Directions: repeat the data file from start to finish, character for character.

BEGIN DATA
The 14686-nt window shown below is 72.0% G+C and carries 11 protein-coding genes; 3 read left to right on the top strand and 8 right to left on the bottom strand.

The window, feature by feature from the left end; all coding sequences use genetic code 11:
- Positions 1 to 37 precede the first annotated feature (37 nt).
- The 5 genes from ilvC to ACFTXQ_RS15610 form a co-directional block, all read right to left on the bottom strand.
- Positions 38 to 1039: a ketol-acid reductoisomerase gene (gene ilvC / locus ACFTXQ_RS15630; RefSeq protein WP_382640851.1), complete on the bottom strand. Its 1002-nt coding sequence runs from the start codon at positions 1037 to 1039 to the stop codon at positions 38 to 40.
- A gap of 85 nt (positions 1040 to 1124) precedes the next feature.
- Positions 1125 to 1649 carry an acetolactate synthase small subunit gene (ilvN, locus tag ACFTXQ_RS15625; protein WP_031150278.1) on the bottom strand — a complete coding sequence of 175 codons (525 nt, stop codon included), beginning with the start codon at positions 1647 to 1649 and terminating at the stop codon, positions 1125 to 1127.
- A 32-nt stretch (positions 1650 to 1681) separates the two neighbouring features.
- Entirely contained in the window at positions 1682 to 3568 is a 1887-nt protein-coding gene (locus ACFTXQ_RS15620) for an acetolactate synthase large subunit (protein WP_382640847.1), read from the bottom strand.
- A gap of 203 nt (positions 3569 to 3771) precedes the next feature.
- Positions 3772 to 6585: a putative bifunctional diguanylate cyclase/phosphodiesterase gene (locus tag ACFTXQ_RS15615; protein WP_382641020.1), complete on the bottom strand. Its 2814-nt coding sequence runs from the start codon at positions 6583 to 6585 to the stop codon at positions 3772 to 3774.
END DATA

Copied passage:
The 14686-nt window shown below is 72.0% G+C and carries 11 protein-coding genes; 3 read left to right on the top strand and 8 right to left on the bottom strand.

The window, feature by feature from the left end; all coding sequences use genetic code 11:
- Positions 1 to 37 precede the first annotated feature (37 nt).
- The 5 genes from ilvC to ACFTXQ_RS15610 form a co-directional block, all read right to left on the bottom strand.
- Positions 38 to 1039: a ketol-acid reductoisomerase gene (gene ilvC / locus ACFTXQ_RS15630; RefSeq protein WP_382640851.1), complete on the bottom strand. Its 1002-nt coding sequence runs from the start codon at positions 1037 to 1039 to the stop codon at positions 38 to 40.
- A gap of 85 nt (positions 1040 to 1124) precedes the next feature.
- Positions 1125 to 1649 carry an acetolactate synthase small subunit gene (ilvN, locus tag ACFTXQ_RS15625; protein WP_031150278.1) on the bottom strand — a complete coding sequence of 175 codons (525 nt, stop codon included), beginning with the start codon at positions 1647 to 1649 and terminating at the stop codon, positions 1125 to 1127.
- A 32-nt stretch (positions 1650 to 1681) separates the two neighbouring features.
- Entirely contained in the window at positions 1682 to 3568 is a 1887-nt protein-coding gene (locus ACFTXQ_RS15620) for an acetolactate synthase large subunit (protein WP_382640847.1), read from the bottom strand.
- A gap of 203 nt (positions 3569 to 3771) precedes the next feature.
- Positions 3772 to 6585: a putative bifunctional diguanylate cyclase/phosphodiesterase gene (locus tag ACFTXQ_RS15615; protein WP_382641020.1), complete on the bottom strand. Its 2814-nt coding sequence runs from the start codon at positions 6583 to 6585 to the stop codon at positions 3772 to 3774.